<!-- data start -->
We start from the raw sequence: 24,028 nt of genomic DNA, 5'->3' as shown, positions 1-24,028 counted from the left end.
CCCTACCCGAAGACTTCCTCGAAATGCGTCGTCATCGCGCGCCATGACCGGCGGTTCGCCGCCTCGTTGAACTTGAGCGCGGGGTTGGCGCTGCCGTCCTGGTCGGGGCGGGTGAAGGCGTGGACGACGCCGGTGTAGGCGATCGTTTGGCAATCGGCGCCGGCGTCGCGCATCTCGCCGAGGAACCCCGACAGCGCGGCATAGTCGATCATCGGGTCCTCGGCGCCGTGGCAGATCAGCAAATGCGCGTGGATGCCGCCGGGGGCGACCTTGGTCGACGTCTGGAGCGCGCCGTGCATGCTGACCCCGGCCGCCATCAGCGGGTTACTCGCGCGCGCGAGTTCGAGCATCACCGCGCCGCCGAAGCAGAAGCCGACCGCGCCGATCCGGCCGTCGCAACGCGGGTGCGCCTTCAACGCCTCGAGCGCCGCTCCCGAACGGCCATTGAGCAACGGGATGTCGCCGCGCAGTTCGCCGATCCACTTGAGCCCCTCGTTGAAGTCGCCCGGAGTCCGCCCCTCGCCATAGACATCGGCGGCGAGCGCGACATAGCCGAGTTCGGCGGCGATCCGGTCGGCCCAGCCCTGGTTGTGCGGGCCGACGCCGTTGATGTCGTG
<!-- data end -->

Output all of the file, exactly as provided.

We start from the raw sequence: 24,028 nt of genomic DNA, 5'->3' as shown, positions 1-24,028 counted from the left end.
CCCTACCCGAAGACTTCCTCGAAATGCGTCGTCATCGCGCGCCATGACCGGCGGTTCGCCGCCTCGTTGAACTTGAGCGCGGGGTTGGCGCTGCCGTCCTGGTCGGGGCGGGTGAAGGCGTGGACGACGCCGGTGTAGGCGATCGTTTGGCAATCGGCGCCGGCGTCGCGCATCTCGCCGAGGAACCCCGACAGCGCGGCATAGTCGATCATCGGGTCCTCGGCGCCGTGGCAGATCAGCAAATGCGCGTGGATGCCGCCGGGGGCGACCTTGGTCGACGTCTGGAGCGCGCCGTGCATGCTGACCCCGGCCGCCATCAGCGGGTTACTCGCGCGCGCGAGTTCGAGCATCACCGCGCCGCCGAAGCAGAAGCCGACCGCGCCGATCCGGCCGTCGCAACGCGGGTGCGCCTTCAACGCCTCGAGCGCCGCTCCCGAACGGCCATTGAGCAACGGGATGTCGCCGCGCAGTTCGCCGATCCACTTGAGCCCCTCGTTGAAGTCGCCCGGAGTCCGCCCCTCGCCATAGACATCGGCGGCGAGCGCGACATAGCCGAGTTCGGCGGCGATCCGGTCGGCCCAGCCCTGGTTGTGCGGGCCGACGCCGTTGATGTCGTG